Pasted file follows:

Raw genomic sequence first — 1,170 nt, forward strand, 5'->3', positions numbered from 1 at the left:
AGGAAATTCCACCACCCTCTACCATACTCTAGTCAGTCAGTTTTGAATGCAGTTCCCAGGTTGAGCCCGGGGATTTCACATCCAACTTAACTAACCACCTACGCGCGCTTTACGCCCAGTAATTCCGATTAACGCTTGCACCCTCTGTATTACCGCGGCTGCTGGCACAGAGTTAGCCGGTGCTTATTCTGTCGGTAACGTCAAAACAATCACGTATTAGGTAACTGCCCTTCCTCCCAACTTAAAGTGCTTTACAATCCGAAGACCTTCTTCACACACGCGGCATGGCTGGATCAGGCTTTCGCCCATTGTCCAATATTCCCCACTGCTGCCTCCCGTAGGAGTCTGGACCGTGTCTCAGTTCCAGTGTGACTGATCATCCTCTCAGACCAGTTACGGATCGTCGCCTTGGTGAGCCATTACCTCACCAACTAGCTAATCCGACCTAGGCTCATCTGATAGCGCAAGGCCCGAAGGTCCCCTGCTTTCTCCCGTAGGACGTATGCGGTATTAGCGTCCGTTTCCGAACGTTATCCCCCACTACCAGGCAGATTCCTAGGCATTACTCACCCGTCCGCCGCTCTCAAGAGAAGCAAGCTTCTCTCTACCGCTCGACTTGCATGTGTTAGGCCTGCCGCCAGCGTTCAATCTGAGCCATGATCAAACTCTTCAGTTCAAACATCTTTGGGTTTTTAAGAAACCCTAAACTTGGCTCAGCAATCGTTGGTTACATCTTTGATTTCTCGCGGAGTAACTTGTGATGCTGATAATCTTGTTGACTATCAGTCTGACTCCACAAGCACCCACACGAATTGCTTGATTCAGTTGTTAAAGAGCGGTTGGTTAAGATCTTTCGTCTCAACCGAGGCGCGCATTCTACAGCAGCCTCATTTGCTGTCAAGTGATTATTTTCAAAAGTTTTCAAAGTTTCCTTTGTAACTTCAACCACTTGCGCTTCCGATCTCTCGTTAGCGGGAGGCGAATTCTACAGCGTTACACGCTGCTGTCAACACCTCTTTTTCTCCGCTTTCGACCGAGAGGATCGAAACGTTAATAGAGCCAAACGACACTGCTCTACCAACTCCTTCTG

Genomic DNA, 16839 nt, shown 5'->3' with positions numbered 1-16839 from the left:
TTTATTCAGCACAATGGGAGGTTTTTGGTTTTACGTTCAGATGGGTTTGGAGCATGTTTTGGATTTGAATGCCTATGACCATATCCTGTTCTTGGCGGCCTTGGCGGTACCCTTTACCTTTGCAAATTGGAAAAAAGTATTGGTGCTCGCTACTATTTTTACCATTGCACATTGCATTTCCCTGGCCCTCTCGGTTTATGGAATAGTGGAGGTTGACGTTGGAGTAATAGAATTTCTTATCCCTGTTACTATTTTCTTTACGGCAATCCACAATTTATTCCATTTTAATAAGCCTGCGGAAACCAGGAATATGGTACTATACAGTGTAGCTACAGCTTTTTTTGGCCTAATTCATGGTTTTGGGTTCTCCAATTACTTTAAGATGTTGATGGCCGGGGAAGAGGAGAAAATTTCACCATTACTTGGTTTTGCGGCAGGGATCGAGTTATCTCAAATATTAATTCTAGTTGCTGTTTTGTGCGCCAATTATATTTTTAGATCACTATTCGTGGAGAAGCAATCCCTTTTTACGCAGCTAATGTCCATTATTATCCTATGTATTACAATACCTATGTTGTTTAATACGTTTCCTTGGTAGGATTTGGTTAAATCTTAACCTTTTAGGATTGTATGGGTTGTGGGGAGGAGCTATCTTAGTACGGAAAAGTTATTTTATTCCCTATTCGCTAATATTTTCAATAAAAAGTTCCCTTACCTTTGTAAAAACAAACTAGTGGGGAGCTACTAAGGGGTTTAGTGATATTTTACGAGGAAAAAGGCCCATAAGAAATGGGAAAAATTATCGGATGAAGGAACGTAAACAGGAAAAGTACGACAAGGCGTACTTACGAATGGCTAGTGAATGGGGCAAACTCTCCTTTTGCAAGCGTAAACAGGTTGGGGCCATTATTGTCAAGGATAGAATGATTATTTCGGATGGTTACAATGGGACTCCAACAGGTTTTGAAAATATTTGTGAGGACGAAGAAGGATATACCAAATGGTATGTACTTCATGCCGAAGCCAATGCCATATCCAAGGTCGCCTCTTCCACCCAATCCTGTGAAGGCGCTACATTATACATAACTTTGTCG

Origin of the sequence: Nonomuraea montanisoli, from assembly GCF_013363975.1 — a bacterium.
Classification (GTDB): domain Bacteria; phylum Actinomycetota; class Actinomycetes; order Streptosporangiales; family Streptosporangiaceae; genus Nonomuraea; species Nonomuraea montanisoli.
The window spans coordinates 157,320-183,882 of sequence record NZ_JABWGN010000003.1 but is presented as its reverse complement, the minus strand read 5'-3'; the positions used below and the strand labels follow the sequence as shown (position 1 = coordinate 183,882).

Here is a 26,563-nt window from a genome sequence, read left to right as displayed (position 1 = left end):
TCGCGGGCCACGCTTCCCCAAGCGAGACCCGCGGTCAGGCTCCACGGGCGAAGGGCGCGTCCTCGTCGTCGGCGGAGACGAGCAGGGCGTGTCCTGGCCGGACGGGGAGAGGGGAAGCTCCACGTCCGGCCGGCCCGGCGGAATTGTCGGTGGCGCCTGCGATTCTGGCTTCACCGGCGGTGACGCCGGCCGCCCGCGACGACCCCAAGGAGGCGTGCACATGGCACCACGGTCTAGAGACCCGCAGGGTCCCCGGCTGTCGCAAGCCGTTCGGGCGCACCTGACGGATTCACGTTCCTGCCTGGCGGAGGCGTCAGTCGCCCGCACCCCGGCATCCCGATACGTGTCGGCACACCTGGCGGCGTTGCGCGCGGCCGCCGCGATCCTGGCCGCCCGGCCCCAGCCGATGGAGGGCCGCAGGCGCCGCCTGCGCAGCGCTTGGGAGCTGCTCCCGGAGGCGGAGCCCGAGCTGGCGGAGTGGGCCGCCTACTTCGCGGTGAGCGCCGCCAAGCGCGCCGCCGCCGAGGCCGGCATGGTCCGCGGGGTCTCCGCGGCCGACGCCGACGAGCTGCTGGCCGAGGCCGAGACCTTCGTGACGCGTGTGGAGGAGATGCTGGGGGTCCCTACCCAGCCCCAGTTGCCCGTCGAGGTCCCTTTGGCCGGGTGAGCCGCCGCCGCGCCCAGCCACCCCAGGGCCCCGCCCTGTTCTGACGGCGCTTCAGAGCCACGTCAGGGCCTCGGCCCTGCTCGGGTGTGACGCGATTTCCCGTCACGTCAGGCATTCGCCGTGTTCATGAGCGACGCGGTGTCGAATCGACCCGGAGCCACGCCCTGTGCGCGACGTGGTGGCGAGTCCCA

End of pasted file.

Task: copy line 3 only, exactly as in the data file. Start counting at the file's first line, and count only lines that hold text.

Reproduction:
Genomic DNA, 16839 nt, shown 5'->3' with positions numbered 1-16839 from the left: